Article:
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In re T.G.

Court of Appeals of Iowa

August 7, 2019

IN THE INTEREST OF T.G., N.G., A.G., and J.G., Minor Children, C.G., Father, Appellant, D.B., Mother, Appellant.

          Appeal from the Iowa District Court for Pottawattamie County, Scott Strait, District Associate Judge.

         A father and mother separately appeal the termination of their parental rights. REVERSED AND REMANDED ON BOTH APPEALS.

          J. Joseph Narmi, Council Bluffs, for appellant father.

          Amanda Heims, Council Bluffs, for appellant mother.

          Thomas J. Miller, Attorney General, and Anna T. Stoeffler, Assistant Attorney General, for appellee State.

          Roberta J. Megel of State Public Defender's Office, Council Bluffs, attorney and guardian ad litem for minor children.

          Considered by Vaitheswaran, P.J., and Doyle and Bower, JJ.

          VAITHESWARAN, PRESIDING JUDGE.

         A mother and father had four children together, born in 2013, 2015, 2016, and 2018. The department of human services intervened after two of the children were hospitalized for failure to thrive. On their discharge, the department initiated in-home services. The parents informed the department that "members of their family are of small stature." The department agreed but found there stature was not inconsistent with malnourishment.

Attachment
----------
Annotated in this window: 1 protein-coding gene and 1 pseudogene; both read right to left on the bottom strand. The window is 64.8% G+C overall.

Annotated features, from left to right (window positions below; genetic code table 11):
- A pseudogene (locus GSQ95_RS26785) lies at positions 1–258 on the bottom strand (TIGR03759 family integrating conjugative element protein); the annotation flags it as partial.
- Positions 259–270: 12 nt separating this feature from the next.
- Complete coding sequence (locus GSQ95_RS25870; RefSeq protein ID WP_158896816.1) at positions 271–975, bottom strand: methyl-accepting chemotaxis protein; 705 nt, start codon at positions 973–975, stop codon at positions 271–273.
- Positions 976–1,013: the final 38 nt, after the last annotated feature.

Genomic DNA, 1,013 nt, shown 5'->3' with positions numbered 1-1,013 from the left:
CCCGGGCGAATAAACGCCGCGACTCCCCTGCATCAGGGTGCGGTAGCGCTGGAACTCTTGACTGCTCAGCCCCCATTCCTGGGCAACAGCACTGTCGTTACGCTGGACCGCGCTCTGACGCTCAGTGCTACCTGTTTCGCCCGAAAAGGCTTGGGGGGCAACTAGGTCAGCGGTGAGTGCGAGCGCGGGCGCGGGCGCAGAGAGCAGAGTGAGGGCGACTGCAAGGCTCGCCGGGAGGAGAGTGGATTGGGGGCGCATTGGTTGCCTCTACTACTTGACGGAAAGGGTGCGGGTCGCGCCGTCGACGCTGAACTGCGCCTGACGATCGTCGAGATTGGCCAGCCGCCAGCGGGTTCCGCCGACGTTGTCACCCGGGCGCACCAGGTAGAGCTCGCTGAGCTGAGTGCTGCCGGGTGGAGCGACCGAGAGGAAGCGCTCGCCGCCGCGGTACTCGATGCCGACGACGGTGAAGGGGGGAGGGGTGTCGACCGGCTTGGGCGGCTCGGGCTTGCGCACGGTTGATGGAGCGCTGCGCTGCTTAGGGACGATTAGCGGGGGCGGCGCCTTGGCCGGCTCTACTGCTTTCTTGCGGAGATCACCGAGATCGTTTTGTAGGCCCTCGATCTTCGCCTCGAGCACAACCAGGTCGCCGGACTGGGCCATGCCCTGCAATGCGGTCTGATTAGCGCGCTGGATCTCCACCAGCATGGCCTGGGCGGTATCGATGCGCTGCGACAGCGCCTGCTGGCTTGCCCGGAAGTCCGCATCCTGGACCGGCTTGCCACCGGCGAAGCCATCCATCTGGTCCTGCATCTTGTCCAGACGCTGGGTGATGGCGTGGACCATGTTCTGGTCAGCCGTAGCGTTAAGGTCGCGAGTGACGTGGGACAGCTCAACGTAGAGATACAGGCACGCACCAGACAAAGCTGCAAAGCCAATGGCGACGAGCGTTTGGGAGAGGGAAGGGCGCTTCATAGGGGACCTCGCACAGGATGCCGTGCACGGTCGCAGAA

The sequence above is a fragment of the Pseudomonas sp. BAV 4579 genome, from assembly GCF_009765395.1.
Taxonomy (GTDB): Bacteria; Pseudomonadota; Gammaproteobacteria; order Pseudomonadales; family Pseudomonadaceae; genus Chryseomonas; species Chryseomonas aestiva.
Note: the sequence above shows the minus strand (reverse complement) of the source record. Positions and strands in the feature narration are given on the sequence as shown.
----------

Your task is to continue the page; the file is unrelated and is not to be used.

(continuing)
The State sought and obtained an order temporarily removing the three oldest children from the parents' custody. When the youngest child was born, he too was removed.

         At the adjudicatory hearing, the father again asserted the children's weight and size was a familial trait. He sought genetic testing to confirm his assertion. The mother seconded the request. She also noted her first three children were born prematurely.[1]

         The district court concluded it lacked "the ability to order or require medical staff to undergo" genetic testing "at this point in time." The court encouraged the department to "continue to pursue this avenue of questioning with medical personnel." The children were adjudicated in need of assistance over the parents' objection.

         The parents continued to assert a belief that the children did not suffer from malnutrition but were genetically predisposed to low height and weight. At the parents' behest, the oldest child was evaluated by a gastroenterologist, who substantiated their belief. Following an initial evaluation, he noted the child's "overall body . . . [was] quite similar to that of his father's." He recommended a "full genetic consultation." Testing uncovered "a chromosomal abnormality involving the 18th chromosome." Based on the result, the gastroenterologist confirmed that "the likely cause for [the child's] decreased growth parameters was an underlying genetic problem which extended through numerous family members." He further stated the disparity in the child's "bone age" and chronological age could "only be accounted for on a chromosomal basis, since there appear to be no underlying endocrine abnormalities." He opined that the child would not "benefit from participating in a structured feeding therapy program." The department did not complete genetic testing on the remaining children.

         The State petitioned to terminate parental rights. Following a hearing, the district court granted the petition as to both parents pursuant to Iowa Code section ...


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